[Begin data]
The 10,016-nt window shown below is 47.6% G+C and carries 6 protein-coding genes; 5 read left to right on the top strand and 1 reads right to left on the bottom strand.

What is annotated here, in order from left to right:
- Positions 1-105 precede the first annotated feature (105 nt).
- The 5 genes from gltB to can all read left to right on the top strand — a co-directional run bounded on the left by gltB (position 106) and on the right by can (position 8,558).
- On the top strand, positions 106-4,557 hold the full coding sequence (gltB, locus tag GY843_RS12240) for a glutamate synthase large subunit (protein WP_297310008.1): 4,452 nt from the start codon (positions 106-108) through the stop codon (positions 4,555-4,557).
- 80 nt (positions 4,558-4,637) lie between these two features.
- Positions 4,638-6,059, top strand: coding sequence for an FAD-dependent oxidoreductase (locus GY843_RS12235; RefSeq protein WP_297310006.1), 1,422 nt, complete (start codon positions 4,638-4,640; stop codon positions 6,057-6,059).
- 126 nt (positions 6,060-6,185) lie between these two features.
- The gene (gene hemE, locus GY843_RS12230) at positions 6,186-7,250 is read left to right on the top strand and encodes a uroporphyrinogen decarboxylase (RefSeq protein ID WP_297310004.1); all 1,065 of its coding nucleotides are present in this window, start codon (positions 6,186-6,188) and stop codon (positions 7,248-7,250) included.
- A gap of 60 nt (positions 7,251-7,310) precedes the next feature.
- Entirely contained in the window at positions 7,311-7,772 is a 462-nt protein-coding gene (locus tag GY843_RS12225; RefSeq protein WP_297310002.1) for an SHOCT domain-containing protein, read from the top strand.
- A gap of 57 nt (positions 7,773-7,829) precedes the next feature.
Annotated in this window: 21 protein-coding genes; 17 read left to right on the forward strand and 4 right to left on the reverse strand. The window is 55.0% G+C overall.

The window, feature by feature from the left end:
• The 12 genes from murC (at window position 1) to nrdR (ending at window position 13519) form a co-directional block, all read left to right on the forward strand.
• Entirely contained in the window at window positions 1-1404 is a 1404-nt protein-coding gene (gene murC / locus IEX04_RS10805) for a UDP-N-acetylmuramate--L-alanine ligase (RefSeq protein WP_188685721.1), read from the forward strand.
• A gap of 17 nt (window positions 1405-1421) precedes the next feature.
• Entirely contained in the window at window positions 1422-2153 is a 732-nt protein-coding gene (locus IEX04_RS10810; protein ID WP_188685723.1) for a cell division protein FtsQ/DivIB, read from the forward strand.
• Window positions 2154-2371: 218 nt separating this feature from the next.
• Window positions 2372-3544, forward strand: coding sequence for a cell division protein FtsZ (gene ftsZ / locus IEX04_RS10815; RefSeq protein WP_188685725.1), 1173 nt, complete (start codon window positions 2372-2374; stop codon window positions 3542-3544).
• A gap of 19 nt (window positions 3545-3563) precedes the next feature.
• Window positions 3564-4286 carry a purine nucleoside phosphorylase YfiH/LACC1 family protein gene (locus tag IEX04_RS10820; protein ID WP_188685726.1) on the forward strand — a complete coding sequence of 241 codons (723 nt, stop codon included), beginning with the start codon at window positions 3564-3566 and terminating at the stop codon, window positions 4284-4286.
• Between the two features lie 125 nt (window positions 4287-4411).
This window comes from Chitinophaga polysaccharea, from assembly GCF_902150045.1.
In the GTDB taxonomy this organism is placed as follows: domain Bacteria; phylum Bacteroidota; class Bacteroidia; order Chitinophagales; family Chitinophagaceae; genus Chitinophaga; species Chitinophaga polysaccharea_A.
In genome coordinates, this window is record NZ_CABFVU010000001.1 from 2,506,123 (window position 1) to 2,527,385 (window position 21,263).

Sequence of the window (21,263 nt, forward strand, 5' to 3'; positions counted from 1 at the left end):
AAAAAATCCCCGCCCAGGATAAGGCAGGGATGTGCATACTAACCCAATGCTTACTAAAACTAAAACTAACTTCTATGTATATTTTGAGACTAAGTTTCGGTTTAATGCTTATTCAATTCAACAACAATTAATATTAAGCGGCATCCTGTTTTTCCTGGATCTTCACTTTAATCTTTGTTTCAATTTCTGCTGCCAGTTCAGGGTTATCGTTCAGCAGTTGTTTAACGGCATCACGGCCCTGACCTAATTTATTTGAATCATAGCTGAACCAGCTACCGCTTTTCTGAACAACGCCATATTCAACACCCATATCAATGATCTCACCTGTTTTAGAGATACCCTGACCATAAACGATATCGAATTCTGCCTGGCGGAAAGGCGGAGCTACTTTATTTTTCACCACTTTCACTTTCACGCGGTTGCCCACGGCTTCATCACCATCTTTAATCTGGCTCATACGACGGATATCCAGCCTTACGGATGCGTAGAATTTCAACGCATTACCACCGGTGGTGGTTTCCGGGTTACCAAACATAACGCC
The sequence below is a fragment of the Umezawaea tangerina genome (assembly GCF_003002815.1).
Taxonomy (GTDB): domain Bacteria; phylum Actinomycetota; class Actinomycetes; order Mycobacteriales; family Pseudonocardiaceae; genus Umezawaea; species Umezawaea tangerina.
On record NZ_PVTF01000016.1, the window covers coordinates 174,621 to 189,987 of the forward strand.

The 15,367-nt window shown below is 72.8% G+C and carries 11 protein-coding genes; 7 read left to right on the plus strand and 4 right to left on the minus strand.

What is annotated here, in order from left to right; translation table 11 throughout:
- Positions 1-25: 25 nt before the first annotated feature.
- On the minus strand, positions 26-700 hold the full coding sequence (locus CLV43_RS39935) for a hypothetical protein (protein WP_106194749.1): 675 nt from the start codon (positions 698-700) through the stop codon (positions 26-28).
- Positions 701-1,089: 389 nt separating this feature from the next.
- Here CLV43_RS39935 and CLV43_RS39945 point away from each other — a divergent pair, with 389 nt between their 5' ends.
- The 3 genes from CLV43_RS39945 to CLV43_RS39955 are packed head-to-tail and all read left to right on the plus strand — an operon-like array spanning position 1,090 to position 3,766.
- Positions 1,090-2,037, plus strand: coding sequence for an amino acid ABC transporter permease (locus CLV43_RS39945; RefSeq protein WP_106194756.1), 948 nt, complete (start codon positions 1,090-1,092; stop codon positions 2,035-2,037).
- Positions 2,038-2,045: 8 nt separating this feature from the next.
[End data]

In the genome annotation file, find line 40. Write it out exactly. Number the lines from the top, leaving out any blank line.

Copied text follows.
- Positions 2,038-2,045: 8 nt separating this feature from the next.